Even for a city obsessed with politics, no one would claim that the nation’s capital suffers from a lack of political reporting.
But political junkies and Beltway insiders looking for news have yet another option with the launch this week of a free tabloid and companion Web site.
The Politico aims to distinguish itself not only by hiring top political journalists from The Washington Post and elsewhere but also by integrating a variety of media.
The front-page of the newspaper provides multiple plugs for the Web site, where readers can find blogs, video and breaking news. Politico reporters and editors also will appear on local and national television and radio.
Of course, nearly every media outlet is expanding onto the Web and other media. The Post has been among the most aggressive, with a lively Web site and a radio station, Washington Post Radio.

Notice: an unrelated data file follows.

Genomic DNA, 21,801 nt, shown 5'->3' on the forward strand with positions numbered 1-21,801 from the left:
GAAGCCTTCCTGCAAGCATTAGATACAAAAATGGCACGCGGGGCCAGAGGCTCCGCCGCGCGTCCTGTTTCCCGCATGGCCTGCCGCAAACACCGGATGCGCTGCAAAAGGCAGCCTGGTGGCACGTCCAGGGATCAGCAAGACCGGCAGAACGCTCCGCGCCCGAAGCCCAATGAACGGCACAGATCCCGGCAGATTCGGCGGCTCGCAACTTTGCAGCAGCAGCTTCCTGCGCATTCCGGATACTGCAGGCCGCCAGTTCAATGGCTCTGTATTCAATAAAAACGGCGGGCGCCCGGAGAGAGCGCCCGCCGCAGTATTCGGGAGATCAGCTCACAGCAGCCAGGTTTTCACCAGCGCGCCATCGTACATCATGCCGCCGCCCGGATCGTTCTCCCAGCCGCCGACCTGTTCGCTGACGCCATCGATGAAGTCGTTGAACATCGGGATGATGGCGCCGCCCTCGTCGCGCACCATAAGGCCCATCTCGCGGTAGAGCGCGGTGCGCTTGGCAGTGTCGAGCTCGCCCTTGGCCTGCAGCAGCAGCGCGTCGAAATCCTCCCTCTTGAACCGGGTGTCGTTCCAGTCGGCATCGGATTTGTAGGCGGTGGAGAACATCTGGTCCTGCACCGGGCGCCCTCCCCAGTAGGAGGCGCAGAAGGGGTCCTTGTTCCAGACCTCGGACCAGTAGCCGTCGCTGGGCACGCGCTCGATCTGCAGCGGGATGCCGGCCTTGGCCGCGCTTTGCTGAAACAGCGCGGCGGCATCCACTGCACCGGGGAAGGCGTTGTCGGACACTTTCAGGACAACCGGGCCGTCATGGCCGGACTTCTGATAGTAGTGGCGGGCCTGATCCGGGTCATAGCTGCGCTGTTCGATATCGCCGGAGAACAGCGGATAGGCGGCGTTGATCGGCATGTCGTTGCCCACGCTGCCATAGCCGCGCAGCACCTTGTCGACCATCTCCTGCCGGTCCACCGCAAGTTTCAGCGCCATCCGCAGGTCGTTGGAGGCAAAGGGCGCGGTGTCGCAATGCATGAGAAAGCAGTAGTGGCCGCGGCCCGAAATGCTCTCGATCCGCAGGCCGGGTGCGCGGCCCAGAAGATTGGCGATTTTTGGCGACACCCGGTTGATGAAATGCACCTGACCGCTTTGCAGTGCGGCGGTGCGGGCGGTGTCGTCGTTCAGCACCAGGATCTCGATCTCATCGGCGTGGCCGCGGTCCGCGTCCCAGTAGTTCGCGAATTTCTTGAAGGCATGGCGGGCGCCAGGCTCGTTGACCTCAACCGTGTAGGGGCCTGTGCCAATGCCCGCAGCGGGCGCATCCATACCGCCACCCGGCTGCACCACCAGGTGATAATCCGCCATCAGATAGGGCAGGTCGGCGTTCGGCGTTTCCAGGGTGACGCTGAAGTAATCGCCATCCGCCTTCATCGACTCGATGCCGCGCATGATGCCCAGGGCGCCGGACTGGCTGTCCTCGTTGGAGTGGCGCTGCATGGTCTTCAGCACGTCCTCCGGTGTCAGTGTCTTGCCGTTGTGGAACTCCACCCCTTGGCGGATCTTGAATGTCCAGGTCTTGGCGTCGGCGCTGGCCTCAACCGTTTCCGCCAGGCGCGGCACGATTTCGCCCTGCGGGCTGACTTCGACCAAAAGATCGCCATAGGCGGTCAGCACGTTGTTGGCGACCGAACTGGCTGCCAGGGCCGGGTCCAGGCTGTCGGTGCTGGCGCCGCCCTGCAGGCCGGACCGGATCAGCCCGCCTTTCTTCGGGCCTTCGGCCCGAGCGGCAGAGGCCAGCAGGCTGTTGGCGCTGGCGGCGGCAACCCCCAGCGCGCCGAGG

But The Politico’s executive editor, Jim VandeHei, believes the outfit’s multimedia efforts will distinguish it from the competition, which includes the Post, newspapers that report exclusively on Congress and politics and respected periodicals like Congressional Quarterly.
“The Washington Post at the end of the day is still a newspaper that also happens to be a Web site,” he said. “We’re going to be focused on the Web.”
Nonetheless, media industry analyst John Morton questioned how The Politico will do anything substantively different, especially given the Post’s extensive online efforts.
“I was a little puzzled that these guys are touting all the things they’ll be doing on the Internet, as though The Washington Post was not itself doing all those things,” Morton said.
Along with VandeHei, Allbritton Communications hired John Harris from the Post to serve as editor in chief. Others have been lured from Time, U.S. News and World Report and the New York Daily News, among others.